After a long exile, renews contact with English language publishing. Publishes The Bird Path, Collected Longer Poems, and Travels in the Drifting Dawn. Second trip to the Isles of America (Guadeloupe, Saintes, Martinique). Founds the International Institute of Geopoetics.
Publishes Handbook for the Diamond Country, Collected Shorter Poems, and The Blue Road. Brings out also the first number of the geopoetics review, Cahiers de Géopoetique.
Receives an Honorary D. Litt. from the University of Glasgow. Third trip to the Isles of America (Dominica, St Vincent, Grenada).
More progress is made in getting his work available in English with Pilgrim of the Void, which brings together two books recounting his Asian travels published separately in Paris: The Face of the East Wind (Hong Kong, South China Sea, Taiwan, Thailand) and The Wild Swans (Japan). Fourth trip to the Isles of America ( the northern section of the Antillian Arc).
Promoted in Paris from Chevalier des Arts et des Lettres to Officier des Arts et des Lettres. Fifth trip to the Isles of America (the Virgins).
Is awarded the prize of the Société de Géographie in Paris for Frontières d’Asie. Sixth trip to the Isles of America (the Virgins).
Trip to Corsica. Seventh trip to the Isles of America (the Virgins).
The National Library of Scotland stages an exhibition on his work: White World, the itinerary of Kenneth White, which is later shown in other cities and towns. Publishes a collection of interviews, Coast to Coast. Travels in Italy, Sweden, Norway, Canada. In Italy, receives the Aleramo Prize for his work in poetry. Eighth trip to the Isles of America (the Virgins). Withdraws from the Chair of Twentieth-Century Poetics at the Sorbonne.
Travels and lectures in Serbia, Montenegro, Sweden, Germany, Scotland, Spain. At Malaga, is awarded the Insignia of the Generación del 27. Ninth trip to the Isles of America (the Virgins). Publishes in Paris The Shores of Silence, the result of nine years’ work in the poetic field.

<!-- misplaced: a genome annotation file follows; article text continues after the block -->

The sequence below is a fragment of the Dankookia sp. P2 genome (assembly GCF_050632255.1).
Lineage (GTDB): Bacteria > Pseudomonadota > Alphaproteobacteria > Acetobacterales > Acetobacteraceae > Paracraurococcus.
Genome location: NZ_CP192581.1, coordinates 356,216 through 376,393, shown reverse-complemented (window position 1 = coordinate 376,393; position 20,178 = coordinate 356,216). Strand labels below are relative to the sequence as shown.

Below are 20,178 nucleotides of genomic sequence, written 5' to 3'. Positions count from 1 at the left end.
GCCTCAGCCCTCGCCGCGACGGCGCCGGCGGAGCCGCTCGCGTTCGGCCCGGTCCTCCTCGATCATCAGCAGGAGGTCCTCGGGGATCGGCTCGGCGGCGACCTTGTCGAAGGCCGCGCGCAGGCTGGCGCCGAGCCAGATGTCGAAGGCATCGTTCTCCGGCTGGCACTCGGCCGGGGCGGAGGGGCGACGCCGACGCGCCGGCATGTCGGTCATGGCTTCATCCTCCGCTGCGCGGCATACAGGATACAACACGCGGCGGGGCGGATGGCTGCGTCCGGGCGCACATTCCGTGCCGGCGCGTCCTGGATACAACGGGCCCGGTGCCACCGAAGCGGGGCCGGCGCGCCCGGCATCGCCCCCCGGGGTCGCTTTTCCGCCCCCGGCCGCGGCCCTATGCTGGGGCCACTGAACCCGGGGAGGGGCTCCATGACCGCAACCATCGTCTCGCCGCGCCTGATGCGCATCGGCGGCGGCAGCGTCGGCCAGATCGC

Travels and lectures in Poland, Sweden, Scotland and Morocco. Awarded a D. Litt. honoris causa by Heriot-Watt University, Edinburgh. Tenth trip to the Isles of America (the Virgins). Publishes in France the book Strategy of Paradox, which sums up his socio-political itinerary. Commences the publication of his essays in English with On Scottish Ground. In France, is awarded the Prix Roger Caillois for his work as a whole. The French version, adapted and augmented, of the National Library of Scotland exhibition, retitled Open World, the itinerary of Kenneth White, begins to circulate in France. Le Vaudreuil, March; Trouville, April-May; Rouen, June-July.
Travels and lectures in Sweden and in Scotland. Trip to Spain and Portugal. First trip to the Indian Ocean: Reunion, Mauritius. Eleventh trip to the Isles of America (the Virgins). Elected to a three-year fellowship at Edinburgh College of Art. The exhibition Open World is presented at Rennes in January.
Publishes a new book of poetry in Paris, Limits and Margins. Second trip to the Indian Ocean (the Seychelles archipelago). An exhibition of his artist-books (close on a hundred) is held at the Librairie Nicaise in Paris. The exhibition Open World is shown at Evreux in March, at Le Lavandou in June, at Pau in November.
Publishes House of Tides at Edinburgh. Elected honorary member of the Royal Scottish Academy. Member of the executive council of the World Academy of Poetry (Verona, Italy). Founding member of the Atlantic Academy (France). Delivers the Consignia lecture at the International Book Festival in Edinburgh: ‘The Re-mapping of Scotland’. Third trip to the Indian Ocean (the Seychelles archipelago). Open World: at Besançon in January, at Châteauroux in February-March, at Mende in April, at Fontainebleau in December.
Is awarded the ARDUA prize (Bordeaux) for his work as a whole. Prepares the edition of his Collected Poems. Fourth trip to the Indian Ocean (the Seychelles archipelago). Open World: at Nancy in April-May, at Dunkirk in November.
A symposium ‘Horizons of Kenneth White – literature, thought, geopoetics’ is held at Bordeaux (February) and another ‘Forty Years of the White World’ in St Andrews (October). Trip to Polynesia: a lecture on Gauguin at Tahiti in the context of a conference organized by the University of French Polynesia, followed by a journey from island to island. In May, back to the Indian Ocean. In June: lecture on a French cruise boat down the Caledonian Canal and up the Hebrides. Publishes Open World: Collected Poems 1960–2000 and Geopoetics: place, culture, world. Open World at Brussels in January.
Takes part in an international poetry symposium in Italy at Stresa-Orta organised by the literary review Atelier (February). March: An international colloquium on geopoetics is held at Geneva, organized by the University of Geneva. Delivers a lecture on Rimbaud, at the poet’s birth-place, Charleville-Mézières. September: Delivers another lecture on Saint-John Perse at Paris in an international colloquium on that poet organized by the Sorbonne. Publishes two new books in Britain: The Wanderer and his Charts and Across the Territories. Receives the Édouard Glissant prize attributed by the University of Paris 8 for his ‘openness to the cultures of the world’. Open World at Charleville-Mézières, March-April.